Accident or crime scene cordon tape

CALUMET—Cursing at dispatchers, Andrew Lee Hoppe demanded an ambulance come to his father’s Calumet home at about 9:30 a.m. Friday, March 1.

The younger Hoppe told O’Brien County dispatchers his father, Terry Lee Hoppe, was choking and bleeding but refused to provide them any additional details, only requesting that they hurry up, according to court documents.

When help did arrive at the home, they found the 65-year-old Calumet resident lying in a bed in his son’s downstairs bedroom visibly bleeding from a single stab wound in his chest and initially refusing medical treatment.

The only two people home at the time of the incident were Terry and Andrew Hoppe. Both men were labeled under “interested party” in search warrant filings in related to the stabbing.

The O’Brien County Sheriff’s Office applied for and executed multiple search warrants related to the case, including one requesting a urine sample from Andrew Hoppe.

According to the last update provide by the sheriff’s office, Terry Hoppe remains in critical condition at MercyOne Medical Center in Sioux City. MercyOne is not legally allowed to provide a status update on patients to media.

Terry Hoppe was transported there by helicopter after staff at Cherokee Regional Medical Center, which is where he initially was treated after being brought there by the Sutherland Fire & Ambulance Department.

Medical personnel in Cherokee determined Terry Hoppe had life-threatening injuries.

Cherokee hospital staff also told O’Brien County deputy Lee Reuvers, who filed all of the search warrant applications, that Terry Hoppe’s stab wound was consistent with either a self-inflicted wound or an assault wound.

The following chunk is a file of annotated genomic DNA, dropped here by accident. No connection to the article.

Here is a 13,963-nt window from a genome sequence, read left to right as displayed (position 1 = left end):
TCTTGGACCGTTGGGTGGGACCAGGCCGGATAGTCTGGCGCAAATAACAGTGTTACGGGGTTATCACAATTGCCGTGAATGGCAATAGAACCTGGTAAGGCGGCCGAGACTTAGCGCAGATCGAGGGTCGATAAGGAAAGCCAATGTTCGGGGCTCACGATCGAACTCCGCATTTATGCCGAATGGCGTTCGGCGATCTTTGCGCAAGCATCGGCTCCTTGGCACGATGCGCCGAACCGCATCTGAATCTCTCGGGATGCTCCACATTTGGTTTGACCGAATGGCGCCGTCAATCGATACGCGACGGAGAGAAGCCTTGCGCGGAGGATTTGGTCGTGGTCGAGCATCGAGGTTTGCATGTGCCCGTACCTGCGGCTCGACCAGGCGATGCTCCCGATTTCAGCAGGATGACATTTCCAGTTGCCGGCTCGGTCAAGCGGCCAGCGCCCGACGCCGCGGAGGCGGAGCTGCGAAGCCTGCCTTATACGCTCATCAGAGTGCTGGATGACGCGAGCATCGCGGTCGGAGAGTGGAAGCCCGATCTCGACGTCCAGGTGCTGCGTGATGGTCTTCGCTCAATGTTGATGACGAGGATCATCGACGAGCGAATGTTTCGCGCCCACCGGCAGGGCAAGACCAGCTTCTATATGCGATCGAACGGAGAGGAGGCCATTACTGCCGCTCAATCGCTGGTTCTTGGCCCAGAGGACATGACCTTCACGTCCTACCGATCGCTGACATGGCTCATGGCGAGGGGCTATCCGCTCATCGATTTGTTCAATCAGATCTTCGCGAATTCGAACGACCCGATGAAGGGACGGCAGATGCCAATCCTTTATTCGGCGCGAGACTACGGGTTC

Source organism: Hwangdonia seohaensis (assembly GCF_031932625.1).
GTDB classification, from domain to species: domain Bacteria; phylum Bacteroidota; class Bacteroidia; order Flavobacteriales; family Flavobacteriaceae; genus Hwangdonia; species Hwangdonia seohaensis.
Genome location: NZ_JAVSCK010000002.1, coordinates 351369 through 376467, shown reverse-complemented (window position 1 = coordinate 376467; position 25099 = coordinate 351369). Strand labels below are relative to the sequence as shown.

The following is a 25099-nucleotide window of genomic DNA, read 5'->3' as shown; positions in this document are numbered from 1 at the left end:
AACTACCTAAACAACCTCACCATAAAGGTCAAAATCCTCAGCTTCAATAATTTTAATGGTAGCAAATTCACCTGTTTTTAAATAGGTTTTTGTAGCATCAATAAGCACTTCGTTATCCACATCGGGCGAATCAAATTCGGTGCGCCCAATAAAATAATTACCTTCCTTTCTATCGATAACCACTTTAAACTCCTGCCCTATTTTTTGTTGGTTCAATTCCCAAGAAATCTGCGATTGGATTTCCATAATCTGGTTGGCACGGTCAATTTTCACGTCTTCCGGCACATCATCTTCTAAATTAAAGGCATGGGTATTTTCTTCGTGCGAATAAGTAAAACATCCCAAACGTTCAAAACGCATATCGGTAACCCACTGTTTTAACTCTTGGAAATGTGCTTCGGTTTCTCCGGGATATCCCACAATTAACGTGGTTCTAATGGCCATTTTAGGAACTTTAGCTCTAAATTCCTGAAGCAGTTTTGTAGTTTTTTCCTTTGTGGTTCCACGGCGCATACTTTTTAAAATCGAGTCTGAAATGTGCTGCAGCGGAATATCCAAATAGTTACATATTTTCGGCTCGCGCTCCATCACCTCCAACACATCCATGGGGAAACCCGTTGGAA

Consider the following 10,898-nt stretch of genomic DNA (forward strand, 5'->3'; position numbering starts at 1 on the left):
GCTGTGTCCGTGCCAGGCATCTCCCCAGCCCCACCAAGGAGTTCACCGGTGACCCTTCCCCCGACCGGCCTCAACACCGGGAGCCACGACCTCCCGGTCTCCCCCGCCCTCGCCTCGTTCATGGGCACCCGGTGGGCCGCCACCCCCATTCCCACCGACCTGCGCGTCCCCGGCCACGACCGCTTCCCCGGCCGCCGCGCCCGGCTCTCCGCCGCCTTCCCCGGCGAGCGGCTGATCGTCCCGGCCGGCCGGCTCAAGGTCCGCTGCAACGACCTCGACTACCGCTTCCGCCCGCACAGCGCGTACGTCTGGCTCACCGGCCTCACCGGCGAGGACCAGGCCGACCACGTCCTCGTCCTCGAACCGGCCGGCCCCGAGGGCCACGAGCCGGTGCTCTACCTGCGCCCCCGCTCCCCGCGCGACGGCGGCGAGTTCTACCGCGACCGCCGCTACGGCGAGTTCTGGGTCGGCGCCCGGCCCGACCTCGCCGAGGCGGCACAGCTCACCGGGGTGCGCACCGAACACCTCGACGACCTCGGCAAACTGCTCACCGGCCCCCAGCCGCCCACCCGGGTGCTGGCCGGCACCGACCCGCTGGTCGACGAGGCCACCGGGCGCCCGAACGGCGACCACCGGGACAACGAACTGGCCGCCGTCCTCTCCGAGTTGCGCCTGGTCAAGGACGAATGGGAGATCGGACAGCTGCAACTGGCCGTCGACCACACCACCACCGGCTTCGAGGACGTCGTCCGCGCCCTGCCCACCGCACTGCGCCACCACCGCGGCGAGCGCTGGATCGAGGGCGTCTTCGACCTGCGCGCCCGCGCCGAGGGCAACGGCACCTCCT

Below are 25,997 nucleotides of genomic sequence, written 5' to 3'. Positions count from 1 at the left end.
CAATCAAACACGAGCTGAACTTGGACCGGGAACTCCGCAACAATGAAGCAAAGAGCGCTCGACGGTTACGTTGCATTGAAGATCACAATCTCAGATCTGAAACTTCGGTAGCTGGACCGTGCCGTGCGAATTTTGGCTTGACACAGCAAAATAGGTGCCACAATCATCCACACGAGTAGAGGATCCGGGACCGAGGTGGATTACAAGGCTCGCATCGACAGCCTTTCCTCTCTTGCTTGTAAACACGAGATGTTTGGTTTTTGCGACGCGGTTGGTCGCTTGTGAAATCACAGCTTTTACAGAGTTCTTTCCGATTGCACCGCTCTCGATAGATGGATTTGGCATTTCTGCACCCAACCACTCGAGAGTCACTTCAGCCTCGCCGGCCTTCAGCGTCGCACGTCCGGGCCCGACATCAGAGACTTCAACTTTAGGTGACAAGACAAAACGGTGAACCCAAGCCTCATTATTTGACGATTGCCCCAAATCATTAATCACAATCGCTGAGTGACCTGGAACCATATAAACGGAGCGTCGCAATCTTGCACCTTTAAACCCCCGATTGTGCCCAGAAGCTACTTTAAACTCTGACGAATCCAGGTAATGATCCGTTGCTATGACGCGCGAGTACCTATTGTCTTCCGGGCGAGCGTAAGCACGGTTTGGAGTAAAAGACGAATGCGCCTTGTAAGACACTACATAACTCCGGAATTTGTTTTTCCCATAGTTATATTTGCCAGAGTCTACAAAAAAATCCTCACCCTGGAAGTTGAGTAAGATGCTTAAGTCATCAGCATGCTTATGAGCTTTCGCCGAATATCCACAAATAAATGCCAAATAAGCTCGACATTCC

Although Andrew Hoppe has not been charged, reports by Reuvers strongly indicate the 17-year veteran of law enforcement thinks the 49-year-old is connected to his father’s stabbing.

When Reuvers arrived at Terry Hoppe’s home at 9:42 a.m. on March 1, he found various amounts of blood all over the residence, including a pool of it near the downstairs bedroom where Terry Hoppe was found.

Reuvers said Andrew Hoppe was of little help when they trying to determine how his father was injured and that the deputy could detect a strong odor of alcohol coming off Andrew Hoppe.

Additionally, the deputy also thought the younger Hoppe was under the influence of an illegal substance. He noted Andrew Hoppe’s moods fluctuated quickly during their interactions.

Furthermore, while walking through the house, Reuvers noted there were multiple indicators of drug use present.

Pill bottles out in the open, three vape machines containing unknown substances were in the living room, bongs, pipes, scales, cigarette rolling papers, plastic baggies and more were found.

In Terry Hoppe’s upstairs bedroom, Reuvers noted he found seeds and stems consistent with marijuana. Terry Hoppe later tested positive for three drugs via a blood sample in Cherokee, one of which was marijuana.

A neighbor gave Andrew Hoppe a ride to the Cherokee hospital and Reuvers observed that Andrew Hoppe took the clothes he was wearing, two coats and a black bag that was stashed in his room with him when he left.

Reuvers later was granted permission to photograph “certain property” while executing a search warrant.

Other items collected for evidence included two iPads, three MacBooks, blood samples, photos of the property, notebooks, a legal paper with writing, medical records, a knife and sheath, and two other sheaths.

Some of the deputy’s rationale for collecting those items was that people often use electronic communication devices to plan criminal activity, drug users often have surveillance systems and that people who are suicidal or consider harming others often leave clues of their intentions on devices.

Throughout the investigation, the sheriff’s office partnered with the Iowa Division of Criminal Investigation.

Matt Burns, a DCI agent, contacted a relative of the two Hoppes on March 1. During that phone call, the person revealed Andrew Hoppe told him on Feb. 27 he wanted to kill his father.